Read the Passage: 1 Samuel 28
Consultation of a Medium (28:3–11)
At 1 Sam. 25:1 it was reported, “Samuel died; and the Israelites gathered together and lamented for him, and buried him at his home in Ramah.” This event happened after the first occasion on which David spared Saul and before his taking of Abigail as wife. On account of more than 40 years of ministry, the lamentation for Samuel was great. Here at 1 Sam. 28:3 we are again told of Samuel’s death, which had occurred several months earlier, and of his burial in Ramah. We also learn that Saul had cast out the occult mediums from the country. This event is not recorded earlier in the book, however it would have been expected, as the Israelites were told not to seek mediums (cf. Lev. 19:31), to put them to death (cf. Exod. 22:18; Lev. 20:27), to drive them from the land (cf. Deut. 18:9–12), and God had warned the Israelites that He would cut off those who seek mediums (cf. Lev. 20:6).
One of the reasons why we are again told of Samuel’s death is that it was likely a reason for the Philistines’ attack that is narrated beginning in 1 Sam. 28:4 and continues through the end of this book. The Philistines likely understood that the secret to prior Israelite victories during Saul’s reign was Samuel’s intercession and David’s leadership. Since Samuel was dead and David was estranged and residing with the Philistines (cf. 1 Sam. 27:1–28:2), it was a prime time to attack. The text reports that Saul sought advice from the Lord, but did not receive an answer. This is because Saul had cut himself off from God by his sinfulness and lack of true repentance (cf. Prov. 21:13; 28:9). Saul’s foolish recourse was to try and contact Samuel through a medium. Note that Saul had not had any contact with the prophet since Samuel had announced his rejection by God (cf. 1 Sam. 15:35).
It is interesting that when Saul asked to speak to a medium, his advisers knew right away where to find one (cf. Prov. 13:20; 1 Cor. 15:33). It seems that rather than fill his court with prophets and priests—Saul had earlier slaughtered many of the priests (cf. 1 Sam. 22:6–19)—Saul chose to keep company with those familiar with mediums. Note that En Dor, the location of the medium, was in Philistine controlled territory. It is recorded that the Philistine army was in Shunem (cf. 1 Sam. 28:4), which is 15 miles southwest of the Sea of Galilee. En Dor is 2–3 miles northeast of Shunem, so Saul would have had to sneak past the Philistine army in order to consult the medium. The purpose of Saul’s disguise, then, was both to evade the Philistines and to deceive the medium. It is ironic that Saul swears by the Lord (cf. 1 Sam. 28:10) that the medium would not be harmed, yet God’s Word stipulated that she should be put to death.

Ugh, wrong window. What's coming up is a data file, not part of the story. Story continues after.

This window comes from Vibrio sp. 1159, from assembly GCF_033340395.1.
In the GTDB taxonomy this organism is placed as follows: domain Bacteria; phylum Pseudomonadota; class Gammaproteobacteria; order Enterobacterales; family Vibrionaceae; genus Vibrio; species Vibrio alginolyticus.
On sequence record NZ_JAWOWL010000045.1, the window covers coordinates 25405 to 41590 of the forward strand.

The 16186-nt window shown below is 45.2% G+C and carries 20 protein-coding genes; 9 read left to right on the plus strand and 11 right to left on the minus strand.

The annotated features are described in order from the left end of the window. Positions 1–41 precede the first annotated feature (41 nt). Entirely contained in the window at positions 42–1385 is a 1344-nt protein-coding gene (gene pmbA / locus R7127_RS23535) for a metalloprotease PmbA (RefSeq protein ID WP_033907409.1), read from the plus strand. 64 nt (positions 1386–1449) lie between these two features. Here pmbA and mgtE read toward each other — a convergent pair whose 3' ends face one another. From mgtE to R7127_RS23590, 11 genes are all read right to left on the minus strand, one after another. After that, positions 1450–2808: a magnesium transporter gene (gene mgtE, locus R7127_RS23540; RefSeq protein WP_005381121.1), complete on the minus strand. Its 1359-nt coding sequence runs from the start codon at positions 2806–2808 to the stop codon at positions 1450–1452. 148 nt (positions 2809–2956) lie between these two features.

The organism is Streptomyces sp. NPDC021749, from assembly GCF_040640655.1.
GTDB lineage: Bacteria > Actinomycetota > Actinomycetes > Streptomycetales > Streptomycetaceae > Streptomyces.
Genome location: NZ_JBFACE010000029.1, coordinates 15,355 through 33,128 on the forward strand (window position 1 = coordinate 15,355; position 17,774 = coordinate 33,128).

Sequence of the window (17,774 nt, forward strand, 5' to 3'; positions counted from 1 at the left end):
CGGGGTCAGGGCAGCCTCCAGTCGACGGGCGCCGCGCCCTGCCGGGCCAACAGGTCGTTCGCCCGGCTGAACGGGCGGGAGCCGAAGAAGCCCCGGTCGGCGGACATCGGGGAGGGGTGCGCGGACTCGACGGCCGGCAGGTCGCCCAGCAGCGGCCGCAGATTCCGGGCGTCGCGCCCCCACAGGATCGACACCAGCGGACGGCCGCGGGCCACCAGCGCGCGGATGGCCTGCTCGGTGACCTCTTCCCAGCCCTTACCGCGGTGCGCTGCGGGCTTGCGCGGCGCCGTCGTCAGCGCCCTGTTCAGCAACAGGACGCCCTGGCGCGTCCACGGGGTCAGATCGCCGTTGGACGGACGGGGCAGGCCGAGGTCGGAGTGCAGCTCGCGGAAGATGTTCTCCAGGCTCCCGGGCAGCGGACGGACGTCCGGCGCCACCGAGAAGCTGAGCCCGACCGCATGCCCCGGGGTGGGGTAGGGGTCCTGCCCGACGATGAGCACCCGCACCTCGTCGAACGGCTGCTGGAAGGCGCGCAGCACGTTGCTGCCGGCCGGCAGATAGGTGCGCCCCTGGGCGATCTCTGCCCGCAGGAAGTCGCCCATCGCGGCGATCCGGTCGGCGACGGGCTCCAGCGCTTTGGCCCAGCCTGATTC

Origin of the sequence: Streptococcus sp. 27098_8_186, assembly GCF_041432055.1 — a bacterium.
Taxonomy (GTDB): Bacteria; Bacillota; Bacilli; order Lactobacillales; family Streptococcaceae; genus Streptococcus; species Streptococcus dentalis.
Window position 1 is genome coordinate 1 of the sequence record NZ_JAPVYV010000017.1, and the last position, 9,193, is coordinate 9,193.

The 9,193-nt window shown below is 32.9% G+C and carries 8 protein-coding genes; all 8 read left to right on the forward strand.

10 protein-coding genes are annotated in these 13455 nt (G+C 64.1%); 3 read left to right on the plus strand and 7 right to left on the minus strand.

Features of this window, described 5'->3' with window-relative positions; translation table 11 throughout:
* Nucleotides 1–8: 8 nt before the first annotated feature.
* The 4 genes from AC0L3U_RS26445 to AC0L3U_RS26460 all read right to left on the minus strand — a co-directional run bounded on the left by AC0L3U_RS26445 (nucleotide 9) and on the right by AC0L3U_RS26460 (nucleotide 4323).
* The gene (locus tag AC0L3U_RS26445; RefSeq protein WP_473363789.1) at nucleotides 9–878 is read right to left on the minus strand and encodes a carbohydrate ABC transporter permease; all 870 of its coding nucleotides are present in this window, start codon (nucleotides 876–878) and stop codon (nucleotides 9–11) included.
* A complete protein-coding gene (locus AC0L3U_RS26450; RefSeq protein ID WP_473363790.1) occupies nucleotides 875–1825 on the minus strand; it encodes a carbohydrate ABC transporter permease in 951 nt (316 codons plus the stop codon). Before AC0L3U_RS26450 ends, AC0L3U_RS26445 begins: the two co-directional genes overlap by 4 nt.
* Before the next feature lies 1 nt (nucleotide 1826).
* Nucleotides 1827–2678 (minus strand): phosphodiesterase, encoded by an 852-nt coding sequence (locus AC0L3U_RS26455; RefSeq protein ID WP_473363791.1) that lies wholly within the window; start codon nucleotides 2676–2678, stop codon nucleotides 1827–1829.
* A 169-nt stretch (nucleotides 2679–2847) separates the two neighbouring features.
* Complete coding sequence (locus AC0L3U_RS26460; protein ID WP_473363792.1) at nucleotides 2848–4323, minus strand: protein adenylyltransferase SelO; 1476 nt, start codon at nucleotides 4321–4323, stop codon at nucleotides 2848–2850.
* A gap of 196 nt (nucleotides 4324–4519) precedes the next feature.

Message of Samuel (28:12–19)
The text reports that the medium was able to contact Samuel. Some readers believe that she actually conjured a demon, which would have been her usual practice, yet the text clearly states four times that it was Samuel whom appeared (1 Sam. 28:14, 15, 16, 20). It seems best, then, to view this event as miracle facilitated by God. Indeed, the woman seems alarmed that she was able to contact Samuel, and she is immediately aware of Saul’s ruse. Samuel’s message to Saul was threefold. First, Samuel reiterated the fact that God was Saul’s enemy and that the kingdom had been taken from him (cf. 1 Sam. 13:14; 15:26). Second, Samuel said that God had given the kingdom to David, a fact Saul already knew (cf. 1 Sam. 13:14; 23:17; 24:20). Third, Samuel said that Israel would lose the battle to the Philistines and that Saul and his sons would die. Note that this was the only new information.
Reaction of Saul (28:20–25)
The reaction of Saul to Samuel’s message is quite dramatic, but predictable. Saul had shown fear when chosen to be king (cf. 1 Sam. 10:22), when the Israelites faced Goliath (cf. 1 Sam. 17:11), when the Philistines gathered at Gilgal (cf. 1 Sam. 13:11–12), when he was aware of God’s blessing on David (cf. 1 Sam. 18:12), and when the Philistines gathered at Shunem (cf. 1 Sam. 28:5). Thus, when he learned of his impending death, Saul lost his strength and presumably collapsed. Saul’s condition was exacerbated by his not having eaten anything for a day. The narrative reports that upon the urging of the medium and of his own men, Saul eventually had a meal. He strength returned enough for he and his men to depart that very evening. While Saul was gifted in many ways for leadership and had some practical success as king, it seems that pressure continually revealed his true character.
- Why is the Old Testament law harsh toward witches, mediums, and those involved in the occult (cf. Exod. 22:18; Lev. 19:31; 20:6, 27; Deut. 18:9–12)?
- Given that the Israelites had been fairly successful in fighting the Philistines during Saul’s reign, why was he so fearful?
- Why would Saul cast out the mediums from the land and then later seek out a medium with whom he could consult?
- Do you think that the medium was actually able to conjure Samuel for Saul? Can modern occultists channel the dead (cf. Luke 16:27–31)?
- Why was Saul constantly afraid when faced with trials? What is the secret to overcoming trials? How do you react when under pressure?